Friday, 30 September 2011

Ecocide's day in court

Wallace Heim writes:

Today, the theatre of a mock trial plays out in the UK Supreme Court, live online (download the software at the top left of the panel).

The Ecocide Trial has Michael Mansfield QC as prosecuting barrister and Nigel Lickley QC as defence barrister leading a case for and against two fictional CEO’s, and is complete with expert witnesses, jury and judge.

The crimes chosen by the court this morning are the extraction of oil from Canada’s Tar Sands and the Deepwater disaster in the Gulf of Mexico.

There is no script. It is up to a jury to decide whether the case for Ecocide crime is made.

Follow the case on twitter and on Sky News/home/supreme-court.

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Wednesday, 28 September 2011

Culture and Climate Change: Recordings

A pdf of Culture and Climate Change: Recordings is now available.

See four podcasts on culture and climate change
Download the podcasts
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Monday, 5 September 2011

A final posting from Cape Farewell expedition

Shiants - watercolor by John Cumming
Kellie Gutman writes:

The artist, sculptor and writer John Cumming took part in the fourth and final week of Cape Farewell's expedition to the Shetland Islands this summer.  John was born and raised in Burra Isle, Shetland. He writes:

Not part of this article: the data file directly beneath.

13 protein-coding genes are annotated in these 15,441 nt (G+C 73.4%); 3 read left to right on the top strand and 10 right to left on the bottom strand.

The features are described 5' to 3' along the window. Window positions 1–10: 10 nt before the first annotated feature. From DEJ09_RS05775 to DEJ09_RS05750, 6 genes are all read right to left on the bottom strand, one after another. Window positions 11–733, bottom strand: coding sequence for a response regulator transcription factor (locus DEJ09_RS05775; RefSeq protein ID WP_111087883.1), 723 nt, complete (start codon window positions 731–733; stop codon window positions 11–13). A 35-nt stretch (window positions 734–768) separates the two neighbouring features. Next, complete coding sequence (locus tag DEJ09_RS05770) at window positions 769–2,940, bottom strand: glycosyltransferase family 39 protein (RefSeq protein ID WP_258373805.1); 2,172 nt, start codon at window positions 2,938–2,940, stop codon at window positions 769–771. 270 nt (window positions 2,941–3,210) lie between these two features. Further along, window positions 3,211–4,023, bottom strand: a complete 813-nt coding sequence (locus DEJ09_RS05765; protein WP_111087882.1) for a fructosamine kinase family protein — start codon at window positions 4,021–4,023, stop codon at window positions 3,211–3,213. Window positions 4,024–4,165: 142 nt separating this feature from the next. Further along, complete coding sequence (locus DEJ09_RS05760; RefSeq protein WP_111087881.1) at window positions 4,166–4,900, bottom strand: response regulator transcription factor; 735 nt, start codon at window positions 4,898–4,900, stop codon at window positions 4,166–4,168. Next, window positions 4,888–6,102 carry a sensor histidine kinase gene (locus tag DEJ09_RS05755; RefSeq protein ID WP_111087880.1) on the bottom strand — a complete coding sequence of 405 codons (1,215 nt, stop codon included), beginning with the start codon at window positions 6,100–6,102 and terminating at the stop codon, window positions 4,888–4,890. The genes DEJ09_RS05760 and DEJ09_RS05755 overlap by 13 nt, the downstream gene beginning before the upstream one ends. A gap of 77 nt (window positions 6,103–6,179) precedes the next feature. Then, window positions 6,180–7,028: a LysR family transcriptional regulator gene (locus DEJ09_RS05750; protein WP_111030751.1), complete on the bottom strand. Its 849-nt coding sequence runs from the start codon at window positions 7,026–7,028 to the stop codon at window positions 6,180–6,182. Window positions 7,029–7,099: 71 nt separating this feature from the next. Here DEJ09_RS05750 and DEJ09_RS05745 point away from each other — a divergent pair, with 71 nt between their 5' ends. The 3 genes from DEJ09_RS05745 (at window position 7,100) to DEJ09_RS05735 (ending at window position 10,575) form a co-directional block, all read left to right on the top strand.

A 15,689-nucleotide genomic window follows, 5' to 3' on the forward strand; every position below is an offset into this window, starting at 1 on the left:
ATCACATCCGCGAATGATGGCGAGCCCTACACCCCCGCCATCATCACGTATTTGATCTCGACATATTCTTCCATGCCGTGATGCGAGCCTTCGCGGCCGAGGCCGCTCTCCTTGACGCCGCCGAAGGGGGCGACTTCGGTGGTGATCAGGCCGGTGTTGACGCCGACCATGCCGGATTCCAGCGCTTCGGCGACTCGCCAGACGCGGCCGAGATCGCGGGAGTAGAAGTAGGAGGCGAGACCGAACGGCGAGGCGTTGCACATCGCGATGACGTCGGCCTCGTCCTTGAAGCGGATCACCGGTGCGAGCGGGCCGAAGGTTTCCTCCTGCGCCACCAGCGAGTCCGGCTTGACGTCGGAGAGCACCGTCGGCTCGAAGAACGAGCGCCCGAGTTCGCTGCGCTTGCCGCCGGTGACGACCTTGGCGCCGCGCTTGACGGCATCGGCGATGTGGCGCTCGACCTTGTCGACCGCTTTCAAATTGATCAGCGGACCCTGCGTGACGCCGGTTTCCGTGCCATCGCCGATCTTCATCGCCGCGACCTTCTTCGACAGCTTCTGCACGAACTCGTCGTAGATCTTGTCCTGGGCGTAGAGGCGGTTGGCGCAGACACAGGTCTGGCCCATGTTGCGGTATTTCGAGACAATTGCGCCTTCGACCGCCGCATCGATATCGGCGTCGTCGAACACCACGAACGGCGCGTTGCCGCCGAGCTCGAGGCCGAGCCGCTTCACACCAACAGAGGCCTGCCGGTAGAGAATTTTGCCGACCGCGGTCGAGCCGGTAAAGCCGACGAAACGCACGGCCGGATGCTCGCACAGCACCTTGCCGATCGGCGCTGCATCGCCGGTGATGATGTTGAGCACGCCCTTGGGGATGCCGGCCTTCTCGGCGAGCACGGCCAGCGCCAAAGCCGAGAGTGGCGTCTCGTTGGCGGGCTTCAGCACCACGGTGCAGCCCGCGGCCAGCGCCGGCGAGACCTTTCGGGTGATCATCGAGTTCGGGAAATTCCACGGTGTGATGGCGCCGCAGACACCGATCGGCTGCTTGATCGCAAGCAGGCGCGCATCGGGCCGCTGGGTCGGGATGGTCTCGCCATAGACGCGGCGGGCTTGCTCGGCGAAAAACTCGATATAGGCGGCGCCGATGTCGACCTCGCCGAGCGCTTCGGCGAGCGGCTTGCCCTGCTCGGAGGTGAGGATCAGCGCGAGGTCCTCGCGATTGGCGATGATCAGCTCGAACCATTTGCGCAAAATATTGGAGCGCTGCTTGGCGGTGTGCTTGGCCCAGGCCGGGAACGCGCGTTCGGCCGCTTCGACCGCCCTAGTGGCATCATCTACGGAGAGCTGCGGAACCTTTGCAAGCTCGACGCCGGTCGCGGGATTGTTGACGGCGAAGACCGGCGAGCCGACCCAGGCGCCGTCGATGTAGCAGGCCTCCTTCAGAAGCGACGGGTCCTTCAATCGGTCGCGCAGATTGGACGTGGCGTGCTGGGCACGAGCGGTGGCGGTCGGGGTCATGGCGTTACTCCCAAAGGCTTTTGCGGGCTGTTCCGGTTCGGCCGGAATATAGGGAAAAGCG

What draws me to these places is hard to define.  The journey is part of the magic.  The sea is endlessly, and wonderfully alive; unlike concrete, unlike tarmacadam.  No two sea journeys are ever the same.  On the trip to North Rona, we met families of dolphin, Risso’s, basking sharks and minke whales.  The sea was calm, the swell long and leaden.  The night-time journey back was before a north-easterly gale, sailing only on the jib.   Driving southwards at eight to ten knots, we listened to the clicking of a school of pilot whales some three miles away.

Next day the sheer sculptural magnificence of the Shiants was a revelation.  I have a personal lexicography of island profiles; the Kame of Hoy; the Kame of Foula; the Drongs of Eshaness; each place uniquely powerful and awe inspiring, yet even now, weeks later the basalt columns and screes of the shiants are etched on the back of my eyelids.

For his complete posting, including additional sketches, as well as postings of others on the expedition, see the Cape Farewell blog here.
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Thursday, 1 September 2011

Sustainable production award: Allotment

Kellie Gutman writes:

The Center for Sustainable Practice in the Arts has awarded their 2011 Sustainable Production Award at the Edinburgh Fringe Festival.  The prize goes to Allotment, by Jules Horne and directed by Kate Nelson.  The show is set in an actual allotment and follows two sisters, Dora and Maddy, who work out their rivalries among the plants.  The show was chosen for successfully integrating its location into the drama.  See here for the full story.
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